Colossus of Ramesses II

If you aren’t familiar with Ramesses II — Ramesses the Great — before you go to Egypt, you will be heartily sick of him afterwards! No pharaoh before or after embarked on such a building plan, with temples, statues, inscriptions, and other monuments from one end of the Nile to the other.

the colossus of Ramesses II, laying down but still impressive

It almost seems as if Ramesses was determined to be remembered by sheer volume of his work, if not the importance of it. His name is everywhere, oftentimes inscribed over the top of other pharaohs, and his name added to their statues when his own sculptors couldn’t finish them fast enough.

This colossus is one of a pair — the other (a replica, of the original, I believe) stands in front of the Midan Ramses train station in Cairo — and was discovered in 1820. They were probably meant to stand at the gates of a monumental temple to Ptah, the patron deity of Memphis.


the carving of his wife, Nefertari, reaching to touch his leg

The statue here is cut off at the knees, but it still an impressive sight laying on its back in a concrete shelter. The fineness of the carvings, and the sheer size of the thing are impressive up close.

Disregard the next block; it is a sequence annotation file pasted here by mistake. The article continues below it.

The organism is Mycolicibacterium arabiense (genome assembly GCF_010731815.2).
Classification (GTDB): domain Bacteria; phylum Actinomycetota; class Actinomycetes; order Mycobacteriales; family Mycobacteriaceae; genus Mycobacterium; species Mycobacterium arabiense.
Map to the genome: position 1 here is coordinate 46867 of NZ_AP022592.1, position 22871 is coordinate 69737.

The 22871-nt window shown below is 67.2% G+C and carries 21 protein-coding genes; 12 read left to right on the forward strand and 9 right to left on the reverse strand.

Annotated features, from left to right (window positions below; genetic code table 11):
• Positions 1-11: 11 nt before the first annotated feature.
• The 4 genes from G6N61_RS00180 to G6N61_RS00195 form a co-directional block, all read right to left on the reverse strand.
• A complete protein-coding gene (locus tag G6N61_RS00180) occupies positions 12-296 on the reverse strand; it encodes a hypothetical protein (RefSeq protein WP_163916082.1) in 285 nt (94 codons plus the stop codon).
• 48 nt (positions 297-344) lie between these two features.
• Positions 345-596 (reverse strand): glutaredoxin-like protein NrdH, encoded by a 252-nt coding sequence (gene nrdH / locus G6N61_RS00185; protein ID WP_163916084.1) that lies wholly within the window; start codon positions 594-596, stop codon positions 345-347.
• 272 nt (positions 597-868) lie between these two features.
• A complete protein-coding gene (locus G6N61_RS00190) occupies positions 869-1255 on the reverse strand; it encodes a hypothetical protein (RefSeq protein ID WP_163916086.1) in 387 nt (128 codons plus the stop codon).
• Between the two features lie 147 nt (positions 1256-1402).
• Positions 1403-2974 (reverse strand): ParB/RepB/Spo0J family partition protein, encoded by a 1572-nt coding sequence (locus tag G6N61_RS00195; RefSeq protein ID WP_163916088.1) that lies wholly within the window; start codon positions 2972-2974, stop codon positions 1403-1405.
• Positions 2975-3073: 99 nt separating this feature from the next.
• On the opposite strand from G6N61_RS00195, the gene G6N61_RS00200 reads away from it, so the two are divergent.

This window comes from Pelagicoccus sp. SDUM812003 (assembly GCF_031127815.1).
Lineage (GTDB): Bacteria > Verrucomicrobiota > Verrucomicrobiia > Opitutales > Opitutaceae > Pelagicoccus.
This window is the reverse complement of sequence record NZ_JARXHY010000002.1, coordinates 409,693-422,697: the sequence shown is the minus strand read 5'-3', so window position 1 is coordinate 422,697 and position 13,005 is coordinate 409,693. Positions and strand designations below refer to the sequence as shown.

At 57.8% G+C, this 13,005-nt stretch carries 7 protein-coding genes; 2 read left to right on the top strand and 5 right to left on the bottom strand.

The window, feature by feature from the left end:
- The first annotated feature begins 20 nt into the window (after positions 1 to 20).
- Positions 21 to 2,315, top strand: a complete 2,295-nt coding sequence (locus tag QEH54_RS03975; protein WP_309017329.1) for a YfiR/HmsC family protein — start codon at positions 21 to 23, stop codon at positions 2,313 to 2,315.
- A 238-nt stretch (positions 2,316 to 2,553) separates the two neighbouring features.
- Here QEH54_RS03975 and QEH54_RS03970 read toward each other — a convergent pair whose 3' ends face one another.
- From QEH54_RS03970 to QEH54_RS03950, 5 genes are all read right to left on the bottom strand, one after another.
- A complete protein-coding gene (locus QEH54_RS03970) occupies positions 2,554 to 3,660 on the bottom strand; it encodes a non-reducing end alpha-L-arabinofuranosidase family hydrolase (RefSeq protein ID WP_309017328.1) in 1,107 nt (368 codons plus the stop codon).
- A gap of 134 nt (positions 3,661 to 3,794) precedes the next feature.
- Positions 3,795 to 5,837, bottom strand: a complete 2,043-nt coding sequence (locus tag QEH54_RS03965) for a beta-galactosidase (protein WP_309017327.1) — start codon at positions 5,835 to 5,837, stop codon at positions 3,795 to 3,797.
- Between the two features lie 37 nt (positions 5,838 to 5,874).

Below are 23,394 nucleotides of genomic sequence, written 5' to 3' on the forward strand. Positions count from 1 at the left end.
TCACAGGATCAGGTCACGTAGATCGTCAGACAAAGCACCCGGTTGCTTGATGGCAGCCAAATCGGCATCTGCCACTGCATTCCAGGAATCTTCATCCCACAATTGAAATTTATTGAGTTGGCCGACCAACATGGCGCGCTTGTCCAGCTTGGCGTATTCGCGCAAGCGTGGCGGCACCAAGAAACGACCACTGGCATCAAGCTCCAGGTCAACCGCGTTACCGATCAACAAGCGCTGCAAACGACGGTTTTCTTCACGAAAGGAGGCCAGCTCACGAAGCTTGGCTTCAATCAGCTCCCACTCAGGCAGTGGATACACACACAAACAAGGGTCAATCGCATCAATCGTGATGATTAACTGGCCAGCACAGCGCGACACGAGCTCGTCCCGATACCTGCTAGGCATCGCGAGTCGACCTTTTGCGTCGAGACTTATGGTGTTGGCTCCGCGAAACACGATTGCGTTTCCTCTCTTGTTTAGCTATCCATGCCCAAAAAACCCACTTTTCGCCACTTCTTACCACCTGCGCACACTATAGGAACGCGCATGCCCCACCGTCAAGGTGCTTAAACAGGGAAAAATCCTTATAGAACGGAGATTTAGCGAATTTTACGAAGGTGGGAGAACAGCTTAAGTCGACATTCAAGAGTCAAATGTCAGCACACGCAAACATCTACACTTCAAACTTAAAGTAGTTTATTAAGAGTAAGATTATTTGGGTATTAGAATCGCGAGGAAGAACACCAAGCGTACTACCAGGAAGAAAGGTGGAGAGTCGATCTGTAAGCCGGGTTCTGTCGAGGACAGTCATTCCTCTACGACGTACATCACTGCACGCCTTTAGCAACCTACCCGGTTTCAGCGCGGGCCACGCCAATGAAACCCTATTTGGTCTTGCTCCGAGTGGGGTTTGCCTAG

the cartouche of ramesses II, carved into the shoulder of the colossus



Despite its size, the work on the statue is very fine. The pleated details of Ramesses’ kilt and belt and the nemes headress seem more suited to smaller, more finely detailed statues. At this size, it makes the statue seem very lifelike. Most people immediately recognize that the herculean task of smoothing and shaping some 40 feet of stone to this flesh-like smoothness is the work of a skilled artist, not the mass labor of slaves.

I was used to depictions of people in Egyptian art being strange-looking, with straight-on eyes and profile faces, legs and feet from the side, but shoulders seen from the front. It makes many people believe that the Egyptians did not care to accurately represent the human form — or that they were not capable of realism in art. The subtle shaping of muscles and bone are obvious in this statue. The graceful scultping of the knee reminded me of of the fragments found at Tanis.

The carvings on the shoulder and chest are not intended as tattos, although they do remind me of them, but rather as labels — in case we had any question who this gargantuan statue might belong to. They are inscriptions of his name and formal epithets to commend the king, in the form of this statue, to the gods.

There are a few other fragments of statues in the rectangular building, including some earlier statues in red granite, and a lumpy, oddly carved statue of the dwaft Bes, the god of fertility and childbirth. And, of course, a few helpful attendants...


one of the site attendants with the colossus, and a faceless granite statue

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